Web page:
Travel Apps

We first published this post on February 6, 2014, and then updated it in July 2017. As things have evolved and new apps were developed, we decided that it was time to refresh.

This update includes most of the apps we rely on when traveling and for trip planning. Since we have iOS devices, these apps were downloaded from Apple's App Store, but most can also be found in the Google Play store.

The top of our list is "Allstays Camp & RV." We have used this app since our Casita days, and it's the most used tool in our arsenal. We utilize it for planning trips across the country; many times, it is in use while driving and looking for a new campsite (Diana is using the app, Rob't is driving). It has it all National, State/Provincial, County, City Campgrounds, and private RV parks. Other features include Low Clearance, RV Businesses, RV Dumps, Rest Areas, Stores (i.e., Costco, Walmart, etc.), Propane Suppliers, etc. The many features of this app can be filtered, so you easily find exactly what you are looking for.

An app we were later introduced to and has become one of our favorites is the "Ultimate Public Campgrounds App." This app features information about publicly-owned, non-commercial campgrounds across the lower 48 states. Its data is based on the web-based Ultimate US Public Campground Project.

The newest addition to our fave list is Campendium. Besides having excellent reviews of campgrounds, there's information about cell coverage at each campground. This app is also a useful tool for finding dispersed camping. The problem is that their users rate even the nastiest dispersed camp spots five start, which is not useful.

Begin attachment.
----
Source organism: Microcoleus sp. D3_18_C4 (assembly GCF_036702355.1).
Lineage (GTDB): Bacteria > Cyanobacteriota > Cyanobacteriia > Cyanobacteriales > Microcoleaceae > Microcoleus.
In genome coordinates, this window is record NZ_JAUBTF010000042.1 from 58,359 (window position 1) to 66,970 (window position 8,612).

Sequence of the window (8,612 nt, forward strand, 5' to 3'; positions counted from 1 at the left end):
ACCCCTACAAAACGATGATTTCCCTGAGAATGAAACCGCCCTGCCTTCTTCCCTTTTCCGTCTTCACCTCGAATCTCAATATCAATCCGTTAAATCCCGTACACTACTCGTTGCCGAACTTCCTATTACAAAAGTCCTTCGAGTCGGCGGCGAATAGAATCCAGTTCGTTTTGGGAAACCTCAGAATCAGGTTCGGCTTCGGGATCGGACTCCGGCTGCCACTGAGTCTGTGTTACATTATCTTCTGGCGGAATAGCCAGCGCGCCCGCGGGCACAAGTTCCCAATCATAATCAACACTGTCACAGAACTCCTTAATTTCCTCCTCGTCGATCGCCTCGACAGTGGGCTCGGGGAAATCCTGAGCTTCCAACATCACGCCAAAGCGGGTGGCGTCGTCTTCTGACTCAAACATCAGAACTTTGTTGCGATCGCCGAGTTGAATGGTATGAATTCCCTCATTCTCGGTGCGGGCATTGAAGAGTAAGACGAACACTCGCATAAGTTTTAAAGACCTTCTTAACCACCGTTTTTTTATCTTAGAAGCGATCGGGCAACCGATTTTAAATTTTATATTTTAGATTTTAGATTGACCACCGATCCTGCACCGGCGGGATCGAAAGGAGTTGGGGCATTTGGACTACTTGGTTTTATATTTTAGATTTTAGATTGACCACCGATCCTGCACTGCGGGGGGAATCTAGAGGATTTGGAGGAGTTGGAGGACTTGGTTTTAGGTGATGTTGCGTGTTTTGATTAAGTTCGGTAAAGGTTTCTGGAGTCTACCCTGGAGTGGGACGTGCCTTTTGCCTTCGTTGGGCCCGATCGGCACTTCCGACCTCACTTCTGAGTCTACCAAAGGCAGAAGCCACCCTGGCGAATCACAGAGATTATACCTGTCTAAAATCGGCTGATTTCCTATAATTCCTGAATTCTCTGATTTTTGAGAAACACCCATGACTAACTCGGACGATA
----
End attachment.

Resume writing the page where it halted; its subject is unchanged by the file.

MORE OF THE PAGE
The Dyrt has moved into our fave list.

Other apps we use regularly are:

  • RV Life — RV GPS & Campgrounds We have found their GPS Navigation to be quite handy when driving an RV. Turns out that there better options for an app GPS.
  • Recreation.gov We hate reservations, but...
  • Reserve America We hate reservations, but...
  • Brewery Passport Now shut down. We’re testing Brewee as a replacement. It's always fun finding new brews when traveling.
  • TideTrac This is a handy app when on the coast.
  • GasBuddy Aids in finding reasonably priced gas.
  • Road Trip MPG — Fuel & maintenance tracking.
  • Outdoor Project Not an app, but rather a website. A good source for hikes & other outdoor activates. They have partnering with onX to create onX Backcountry.
  • TripCheck A must-have app if living in or traveling to Oregon, particularly in the winter.
  • PeakFinder Very handy in the mountains.
  • inRoute Planner Plan routes using weather, elevations, curves, and more.
  • Gaia GPS Use to hike, hunt, camp, ski, & explore the backroads. They offer an extensive list of layers that can be added.
  • Avenza Maps Another excellent GPS app. One of our favorite features is the use of geofence maps downloaded from the Forest Service.
  • Also, we are currently using BaseMap & have used onX Hunt. Both are excellent at identifying public land boundaries but are hunting centric. We also experimented with US Public Lands app, but it found it totally useless.

We currently have T-Mobile on our iPhones, Verizon on our Jetpack MiFi, as well as AT&T on the modem in our F-150. Plus, we had success using Wilson's weBoost signal booster. So if there is cell service available, we have it covered.

We are sure there are other useful apps out there waiting to be discovered, but for now, these are our “go-to” apps.


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